3.4. Weight Perception after “sync” Conditioning

In Experiment 1, participants were conditioned to 0 ms time offset where load force exertion was synchronized with visual contact. The Weight Perception Test session was then conducted to examine how unpredictably induced time offsets affect perception of load force magnitude. Three different offsets (−60, 0, +60 ms) were used in this session. Figure 6A shows each participant’s psychometric curves for each offset. The curves represent, as functions of the percent difference in load force magnitude compared to that of the reference force, the probability of judging that the load force was heavier than the reference force. Although psychometric curves differed from participant to participant, they moved toward the right as offset increased from −60 ms to +60 ms. This tendency can be clearly seen in the plot of group-average psychometric curves (Figure 6B). The psychometric curve shifts indicate that the same magnitude of load force was perceived differently as time offset changed. For example, when the load force magnitude was the same as that of the reference force (0% on the horizontal axis), the probability that participants perceived the ball heavier became larger as the offset became negative (i.e., the load force preceded). The same tendency can be seen for all other magnitudes.

FIGURE 6
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Figure 6. Psychometric curves for weight judgment after “sync” conditioning. (A) Psychometric curves for each participant. Green, blue, and red colors represents −60, 0, and +60 ms time offsets in weight judgment trials. Offset values are positive in the case where force was applied after visual contact. The horizontal axis represents percent difference in load force magnitude from the reference force. (B) Group-average psychometric curves. Circles represent group-average of the probability of judging that the load force was heavier than the reference force. (C) Box plots of the difference in point of subjective equality (PSE). The left box represents the difference in PSEs for 0 and −60 ms offset trials. The right box represents the difference in PSEs for 0 and +60 ms offset trials. The whiskers correspond to minimum and maximum values. Asterisks denote that the difference in PSE is significantly greater or less than zero: *P < 0.05, **P < 0.01.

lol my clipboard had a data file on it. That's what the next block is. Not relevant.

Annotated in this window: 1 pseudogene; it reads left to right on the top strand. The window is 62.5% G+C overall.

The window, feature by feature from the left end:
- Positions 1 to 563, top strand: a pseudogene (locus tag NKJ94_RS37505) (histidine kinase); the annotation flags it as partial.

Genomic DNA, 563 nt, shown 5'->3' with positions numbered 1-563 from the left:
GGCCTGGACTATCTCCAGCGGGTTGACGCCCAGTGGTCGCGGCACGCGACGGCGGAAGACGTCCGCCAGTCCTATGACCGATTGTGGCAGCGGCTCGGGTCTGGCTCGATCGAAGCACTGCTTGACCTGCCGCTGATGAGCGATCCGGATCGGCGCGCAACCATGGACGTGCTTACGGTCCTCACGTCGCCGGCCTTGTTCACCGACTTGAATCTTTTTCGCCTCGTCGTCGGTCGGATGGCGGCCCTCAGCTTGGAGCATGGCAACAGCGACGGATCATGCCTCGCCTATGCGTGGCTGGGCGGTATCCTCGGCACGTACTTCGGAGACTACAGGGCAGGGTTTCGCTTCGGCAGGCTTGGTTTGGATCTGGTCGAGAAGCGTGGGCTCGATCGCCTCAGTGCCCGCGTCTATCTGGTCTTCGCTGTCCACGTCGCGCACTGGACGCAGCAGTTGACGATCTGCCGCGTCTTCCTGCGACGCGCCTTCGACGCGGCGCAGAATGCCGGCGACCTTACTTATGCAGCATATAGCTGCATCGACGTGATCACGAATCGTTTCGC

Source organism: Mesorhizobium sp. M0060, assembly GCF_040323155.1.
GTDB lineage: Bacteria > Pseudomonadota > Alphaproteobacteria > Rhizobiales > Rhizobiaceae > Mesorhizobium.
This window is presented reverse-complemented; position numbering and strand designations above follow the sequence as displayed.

The difference in perceived heaviness can also be evaluated by the difference in PSE of the psychometric curves [see equation (3)]. The PSE indicates the magnitude of load force perceived to be the same as that of the reference force. The average PSE across participants were −6.9 (SD: 7.2) %, 3.9 (SD: 7.4) %, and 14.3 (SD: 4.5) % for −60, 0, +60 ms offset trials, respectively. Note that the smaller the PSE, the heavier the load force perceived. The PSE shifts for each participant are shown as box plots in Figure 6C. The average PSE shifts from 0 to −60 ms offset trials was −10.7 (SD: 3.5) % and was significantly less than zero (t(5) = −7.53; P = 0.00003). The average PSE shifts from 0 to +60 ms offset trials was 10.4 (SD: 9.7) %. This shift was significantly greater than zero (t(5) = 2.64; P = 0.023). It can be interpreted that the load force exerted earlier than visual contact was perceived as heavier than that exerted at the same time as visual contact, and when the load force was exerted later than visual contact, it was perceived as lighter.

3.5. Weight Perception after “lead” and “lag” Conditioning

The Weight Perception Test sessions in Experiments 2 and 3 were conducted to examine how participants’ weight perceptions were affected after conditioning to negative or positive time offsets. In the Conditioning session in Experiment 2 (“lead” conditioning), participants performed 80 ball-catching trials in which load force preceded visual contact by 60 ms. For the Conditioning session in Experiment 3 (“lag” conditioning), load force followed visual contact by 60 ms. Weight judgments made in Experiments 2 and 3 were compared to those of Experiment 1 (“sync” conditioning) shown in Figure 6B.